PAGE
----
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The cost of high heels may be measured in pain

September 29, 2009 |  6:15 am

Beauty is pain, as the saying goes. Now there's evidence to back it up: Wearing high-heeled shoes now may mean suffering foot pain later, according to a new study.

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Study subjects were asked whether they felt pain, aching or stiffness in one or both feet on most days, and if so, what part of their foot hurt (nails, forefoot, hindfoot, heel, arch and ball of the foot). The 3,372 participants were from the Framingham Foot Study, made up of people from the Framingham Study Original Cohort and the Framingham Offspring Cohort who were evaluated from 2002 to 2008. Numbers of men and women were about equal.

Their most common footwear worn currently and previously was divided into several categories and among age groups. The shoe categories were: poor (high-risk shoes that lacked support and structure, such as high heels, sandals and slippers), average (mid-risk shoes with hard or rubber soles such as work boots) and good (low-risk shoes offering good support and safety, such as sneakers).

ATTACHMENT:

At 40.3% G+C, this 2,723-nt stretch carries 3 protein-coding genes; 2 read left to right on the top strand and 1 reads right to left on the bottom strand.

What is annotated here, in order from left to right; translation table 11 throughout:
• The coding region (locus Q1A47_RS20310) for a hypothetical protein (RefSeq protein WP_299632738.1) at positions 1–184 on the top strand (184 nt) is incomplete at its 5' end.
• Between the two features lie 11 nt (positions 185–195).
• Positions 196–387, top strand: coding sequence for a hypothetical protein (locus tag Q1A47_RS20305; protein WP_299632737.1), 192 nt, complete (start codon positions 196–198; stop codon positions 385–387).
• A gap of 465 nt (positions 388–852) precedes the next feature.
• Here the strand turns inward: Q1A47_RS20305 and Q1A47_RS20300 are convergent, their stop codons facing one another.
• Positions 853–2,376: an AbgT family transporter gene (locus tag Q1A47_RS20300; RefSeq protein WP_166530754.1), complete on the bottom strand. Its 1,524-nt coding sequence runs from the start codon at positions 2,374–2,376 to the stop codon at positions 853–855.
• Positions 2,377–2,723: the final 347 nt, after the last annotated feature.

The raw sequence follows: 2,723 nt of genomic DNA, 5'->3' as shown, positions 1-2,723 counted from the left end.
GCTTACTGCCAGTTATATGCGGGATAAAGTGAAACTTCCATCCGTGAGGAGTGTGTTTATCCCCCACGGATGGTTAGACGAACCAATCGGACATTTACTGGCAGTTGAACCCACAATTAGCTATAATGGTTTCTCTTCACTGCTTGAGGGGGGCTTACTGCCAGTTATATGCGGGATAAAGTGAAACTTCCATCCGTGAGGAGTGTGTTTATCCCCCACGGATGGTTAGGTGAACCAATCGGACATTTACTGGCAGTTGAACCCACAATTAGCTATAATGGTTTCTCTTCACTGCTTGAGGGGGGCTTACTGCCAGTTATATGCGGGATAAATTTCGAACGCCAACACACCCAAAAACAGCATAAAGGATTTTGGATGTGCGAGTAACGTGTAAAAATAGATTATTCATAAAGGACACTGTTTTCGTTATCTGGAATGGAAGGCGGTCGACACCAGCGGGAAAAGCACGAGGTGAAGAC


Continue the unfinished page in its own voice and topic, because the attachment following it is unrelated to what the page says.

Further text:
One-fourth of all participants said they had generalized foot pain on most days. The researchers also said that in women they found an increased risk between having pain in the hindfoot and wearing poor shoes in the past, even after adjusting for weight and age. Fewer men reported pain than women (19% versus 29%), but only 1.6% of men said they wore shoes in the poor category.

In the study, the researchers said that wearing good shoes makes sense for protecting the hindfoot from pain. They wrote: "It is also possible that the single association seen at the hindfoot is due to the tightness of the heelcords that might result from sustained use of high heels." If this is the case, they add, stretching exercises might offset problems caused by poor shoes.

The study appears in the October issue of the journal Arthritis Care & Research.

-- Jeannine Stein

 Photo credit: Peter Foley / EPA

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